Fifth Joyful Mystery

The Finding of Jesus in the Temple
Fruit of the Mystery:  Joy

Heaven is Worth It

by Hannah Marks

I was sitting in the waiting room of my OB-GYN’s office, waiting to be called back for my yearly checkup.  That office brings back so many emotions every time I enter it, but at this particular visit I was feeling fairly well.  No big emotions were coming up, no past memories threatening to come to the surface and cause problems for me.  And then all of a sudden, all the feelings were overflowing. 

A beautiful, very pregnant mom came into the office, and when it was her turn for her visit, as she walked through the swinging door to the exam rooms, from outside of the waiting room came her husband wrangling two excited, wiggly, squirmy little girls.  They followed their momma to the ultrasound room, to see their new brother or sister, and the excitement on their little faces was so obvious.  

Sometimes the gravity and the weight of infertility isn’t invading my thoughts, but when it is, its weight is crushing.  Sitting in that office, watching that beautiful family, I realized that more than likely I will never experience that.   My two precious babies, welcomed into our family through adoption, will probably never excitedly follow my husband and me into an ultrasound room to see their new sibling on a screen.  And the magnitude of that realization hit me all at once, and it made it hard to even breathe.  

Four years ago, after two years of infertility, my husband and I found out we were expecting.  Our first baby was an answer to so many prayers, and so many tears.  And then I miscarried and my heart was shattered.  For months I couldn’t feel God anywhere near me; I felt abandoned by Him, because, in my mind, what else could possibly explain why we were given a child only to have her ripped away from us, from the one place in the whole world she should have been the most safe? 

It didn’t add up to me.  How could God love me, how could He be a good Father, if He allowed us that pain and suffering and loss?  So I shut Him out.  If He didn’t want to love me, I didn’t want to spend too much time loving Him, either.  I still went to Mass and did all the things I was supposed to do to be a good Catholic, but my heart wasn’t in it.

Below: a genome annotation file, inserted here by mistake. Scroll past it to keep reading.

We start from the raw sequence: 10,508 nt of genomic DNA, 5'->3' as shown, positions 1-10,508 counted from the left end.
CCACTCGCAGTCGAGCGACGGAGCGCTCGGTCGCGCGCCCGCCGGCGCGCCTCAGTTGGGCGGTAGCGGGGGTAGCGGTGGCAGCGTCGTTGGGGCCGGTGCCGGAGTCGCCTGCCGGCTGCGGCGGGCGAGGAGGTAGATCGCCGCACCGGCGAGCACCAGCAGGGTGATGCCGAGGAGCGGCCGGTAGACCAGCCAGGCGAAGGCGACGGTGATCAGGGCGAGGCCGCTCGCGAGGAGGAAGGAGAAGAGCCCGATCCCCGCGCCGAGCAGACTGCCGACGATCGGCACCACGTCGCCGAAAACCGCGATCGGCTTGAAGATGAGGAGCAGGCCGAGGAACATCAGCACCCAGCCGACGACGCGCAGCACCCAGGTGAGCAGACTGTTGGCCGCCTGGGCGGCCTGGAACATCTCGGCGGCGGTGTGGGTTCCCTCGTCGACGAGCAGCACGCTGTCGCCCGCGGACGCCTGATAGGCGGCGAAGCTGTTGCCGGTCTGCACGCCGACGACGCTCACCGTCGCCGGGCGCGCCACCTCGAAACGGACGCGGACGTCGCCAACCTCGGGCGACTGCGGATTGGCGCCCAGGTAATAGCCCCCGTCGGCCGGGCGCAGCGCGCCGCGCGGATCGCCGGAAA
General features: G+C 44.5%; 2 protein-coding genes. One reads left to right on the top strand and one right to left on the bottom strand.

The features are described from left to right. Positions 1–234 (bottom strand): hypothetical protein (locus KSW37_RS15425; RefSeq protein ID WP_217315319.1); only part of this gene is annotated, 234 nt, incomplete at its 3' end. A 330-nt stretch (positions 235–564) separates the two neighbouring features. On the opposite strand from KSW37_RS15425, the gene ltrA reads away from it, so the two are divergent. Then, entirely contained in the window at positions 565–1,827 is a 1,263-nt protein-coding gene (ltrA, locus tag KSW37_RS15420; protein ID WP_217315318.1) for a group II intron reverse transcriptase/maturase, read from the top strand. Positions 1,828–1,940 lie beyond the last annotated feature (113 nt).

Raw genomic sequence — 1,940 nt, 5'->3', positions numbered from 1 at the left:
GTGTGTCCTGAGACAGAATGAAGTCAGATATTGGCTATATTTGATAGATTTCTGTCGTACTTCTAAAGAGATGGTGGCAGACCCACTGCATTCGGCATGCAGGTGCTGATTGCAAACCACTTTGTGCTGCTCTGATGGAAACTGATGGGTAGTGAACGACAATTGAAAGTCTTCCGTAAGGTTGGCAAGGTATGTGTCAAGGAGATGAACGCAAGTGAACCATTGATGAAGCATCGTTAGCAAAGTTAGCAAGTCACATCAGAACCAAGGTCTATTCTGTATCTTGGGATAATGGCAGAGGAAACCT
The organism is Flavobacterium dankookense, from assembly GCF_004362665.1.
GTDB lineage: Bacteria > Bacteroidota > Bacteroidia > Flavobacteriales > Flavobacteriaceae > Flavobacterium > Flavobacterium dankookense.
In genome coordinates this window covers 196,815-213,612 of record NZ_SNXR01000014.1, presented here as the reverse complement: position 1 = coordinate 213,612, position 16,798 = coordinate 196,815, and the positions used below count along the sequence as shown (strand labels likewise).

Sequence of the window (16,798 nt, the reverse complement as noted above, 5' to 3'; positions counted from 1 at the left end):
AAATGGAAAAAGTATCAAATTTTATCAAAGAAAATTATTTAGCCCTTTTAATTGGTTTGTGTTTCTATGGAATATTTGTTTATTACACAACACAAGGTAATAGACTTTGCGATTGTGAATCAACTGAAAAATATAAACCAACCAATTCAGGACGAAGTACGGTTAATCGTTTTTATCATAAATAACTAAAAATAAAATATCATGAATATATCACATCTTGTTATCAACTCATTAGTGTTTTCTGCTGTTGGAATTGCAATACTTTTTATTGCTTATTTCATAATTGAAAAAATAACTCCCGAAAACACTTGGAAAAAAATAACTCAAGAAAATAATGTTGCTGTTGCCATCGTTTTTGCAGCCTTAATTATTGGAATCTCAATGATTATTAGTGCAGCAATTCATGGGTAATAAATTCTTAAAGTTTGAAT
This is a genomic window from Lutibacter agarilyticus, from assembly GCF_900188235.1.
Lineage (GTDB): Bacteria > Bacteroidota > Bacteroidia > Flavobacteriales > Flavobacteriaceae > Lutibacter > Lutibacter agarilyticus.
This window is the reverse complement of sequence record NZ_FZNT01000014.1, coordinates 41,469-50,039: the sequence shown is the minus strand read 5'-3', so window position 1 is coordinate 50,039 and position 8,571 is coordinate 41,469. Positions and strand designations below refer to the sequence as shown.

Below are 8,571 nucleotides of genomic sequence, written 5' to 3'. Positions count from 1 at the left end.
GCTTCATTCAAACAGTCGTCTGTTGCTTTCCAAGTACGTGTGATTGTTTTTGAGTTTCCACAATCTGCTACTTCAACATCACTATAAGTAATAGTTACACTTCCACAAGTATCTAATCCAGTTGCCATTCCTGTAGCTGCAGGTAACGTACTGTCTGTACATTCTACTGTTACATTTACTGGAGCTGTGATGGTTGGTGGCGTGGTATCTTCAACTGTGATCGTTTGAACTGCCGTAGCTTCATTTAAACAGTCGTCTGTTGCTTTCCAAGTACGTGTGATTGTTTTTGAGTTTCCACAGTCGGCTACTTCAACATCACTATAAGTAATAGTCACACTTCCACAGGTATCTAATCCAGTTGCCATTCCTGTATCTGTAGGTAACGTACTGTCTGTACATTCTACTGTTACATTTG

I couldn’t bring myself to look at the crucifix above the altar at Mass, because seeing Jesus there just made it worse.  I think somewhere in my heart, deep in my heart, I knew that God still loved me and still desired a relationship with me, but I was much too deep in suffering and heartbreak to understand that at the time.  

God would never expect us to carry our crosses without His grace; after all, His own Son carried a Cross, too. On the contrary, He deeply desires to walk with us on our journey to Heaven and He longs for us to let Him help us carry the weight

hannah marks

After a few months, around the time I should have been giving birth to our baby, I felt a nudge to pray the Rosary. It felt very inconvenient and very difficult, but I did it.  I would pray while I was outside running, which was often because running became a way for me to cope with the emotional pain of my miscarriage. 

I would run, and I would pray, and even though my heart felt heavy and broken, Our Lady was working on me.  She was drawing me out of my suffering and into her Son’s light.  The Joyful Mysteries were my go-to; I’m still not sure why.  Maybe it was because I felt like Mary was given a baby in a miraculous way, so I thought that maybe we could receive a new baby in a miraculous way too.  Or maybe it was just because those were the mysteries God knew I would need to heal.  Whatever the case, I kept praying them, and one day I realized why.